To make it worse, before the word broke, management was made aware of that but had not taken appropriate action.
Buffett was made temporary CEO during the aftermath, and he put together new management and changes. He used his connections to argue his case and effectively stopped the Treasury from banning Salomon Brothers from future auctions.
Chapter 13 – Buffett’s growth, through an eye-opening relationship with Bill Gates, has persisted without technological improvements.
In the 1990s, the prestige of Warren Buffett took a negative turn. Buffett remained completely uninterested in NASDAQ, as technological stocks became all the rage. People have begun to say he was behind the times, an obsolete old guy.
Strikingly, Buffett never bothered himself with these views, even without the stocks of electronics he seems to be doing just great.
Probably he was more than great: his net worth soared from $89 million to $3.8 billion and increased between 1978 and 1991.
And after becoming Berkshire Hathaway’s CEO in 1986, the shares of that business began to skyrocket, trading at $8,000 a share in 1991 and then exceeding $10,000.
His experience is proof that while steering clear of the NASDAQ you will remain important and successful. Buffett was one of the few people who understood that the only thing tech companies did consistently were long-term unhappiness for investors.
He did make a tiny investment in a single business, however.
Warren Buffett and Bill Gates decided to meet at a July Fourth party in 1991, even though they all went on to believe they might not have much to talk about.
But the encounter led to a discussion that lasted over the weekend, and they continued to stay close friends.
Afterward, Gates started attending the annual shareholder meetings of Buffett, which soon became so popular that resellers could sell a $250 fare, and ultimately Buffett purchased 100 Microsoft shares.
Buffett and Gates, along with Charlie Munger and Kay Graham, also started meeting frequently for bridge games.
Throughout the 1990s and 2000s, these two have been competitors for the title of the world’s richest male. But it was their relationship that opened the eyes of Buffett to his rightful place in the wider universe.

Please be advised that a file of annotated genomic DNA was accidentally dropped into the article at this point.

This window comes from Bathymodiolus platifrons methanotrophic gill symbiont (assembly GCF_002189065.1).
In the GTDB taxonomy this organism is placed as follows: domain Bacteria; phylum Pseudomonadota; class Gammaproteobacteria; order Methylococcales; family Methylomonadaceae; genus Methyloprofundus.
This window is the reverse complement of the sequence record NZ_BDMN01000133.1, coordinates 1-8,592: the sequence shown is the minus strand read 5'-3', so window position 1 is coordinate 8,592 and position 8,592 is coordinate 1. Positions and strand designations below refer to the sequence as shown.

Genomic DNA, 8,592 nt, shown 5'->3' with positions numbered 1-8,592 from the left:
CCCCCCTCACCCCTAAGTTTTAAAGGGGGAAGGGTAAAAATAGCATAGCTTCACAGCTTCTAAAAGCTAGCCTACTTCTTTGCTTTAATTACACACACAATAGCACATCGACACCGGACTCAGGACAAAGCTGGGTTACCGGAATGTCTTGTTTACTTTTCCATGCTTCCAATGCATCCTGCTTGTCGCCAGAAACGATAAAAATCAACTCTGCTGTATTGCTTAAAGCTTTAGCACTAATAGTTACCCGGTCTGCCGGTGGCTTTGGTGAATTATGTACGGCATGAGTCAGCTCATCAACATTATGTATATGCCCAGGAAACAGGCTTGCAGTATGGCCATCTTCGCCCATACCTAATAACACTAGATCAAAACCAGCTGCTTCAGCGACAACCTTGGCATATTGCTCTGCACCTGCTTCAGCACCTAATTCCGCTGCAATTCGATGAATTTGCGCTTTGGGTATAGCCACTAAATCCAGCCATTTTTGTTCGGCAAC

Buffett learned how fortunate he was to be born in Omaha, after going on a trip to China with Gates.
He unquestionably realized that he had opportunities that many others in the world did not have, a recognition that only increased his positive and respectful approach to life.
Chapter 14 – Buffett suffered personal setbacks in the 2000s, which had him reconsider what was important.
Buffett’s warnings of online firms being a failure for consumers had already proven true in the early 2000s, and he was already rebranded as a visionary by newspapers that rendered him obsolete in 1994.
Still, in 2001, when his best friend and partner Kay Graham passed away, this reversal was not much consolation.
Their partnership of thirty years had been incredibly close and he was shattered for weeks after her passing.
Then things just got tougher two months later, on September 11, 2001.
Buffett took what he knew from all of these incidents – that we are living in challenging times – and started investing in businesses that gave a certain level of confidence. This is what attracted Buffett to businesses like Fruit of the Loom and to firms that produced farm machinery and clothing for kids.
But another re-evaluation time was very close.
Susie had been diagnosed with stage 3 oral cancer in 2003.
And though they did not live together anymore, Susie and Buffett stayed together. Even though he was sometimes moved to tears, he understood the value of taking this time to care for Susie.
Susie died in 2004. Buffett felt grief-stricken, and was in bed for many days, refusing to speak to anybody. But he had been in great contact with his own emotions when he eventually appeared he had an urge to get closer to his children.
He claimed that he had now found the secret of life: “… to be loved by as many people as possible among those you want to love you.”
He had understood what he needed to do with all his resources too. He gave the Bill & Melinda Gates Foundation 85 percent of Berkshire Hathaway, which at the time was worth $36 billion, and he split another $6 million between Susie’s benevolent foundation and the other foundations established for his kids.
The Snowball: Warren Buffett and the Business of Life by Alice Schroeder Book Review
Warren Buffett had a one-track mind for the majority of his life – rolling the snowball. This has meant saving and reinvesting profits continuously. His reasonably easy and comprehensive investing strategy for choosing stocks has little to do with industry patterns or technologies.
Use Buffett’s “20 Punches” approach to investing.
Think about getting a wallet that just offers you 20 ways to spend in your lifetime. Any time you make an investment, someone is puncturing a hole in your card and you are losing a chance at a potential investment. If you follow this theory, the decisions you make would be much more cautious.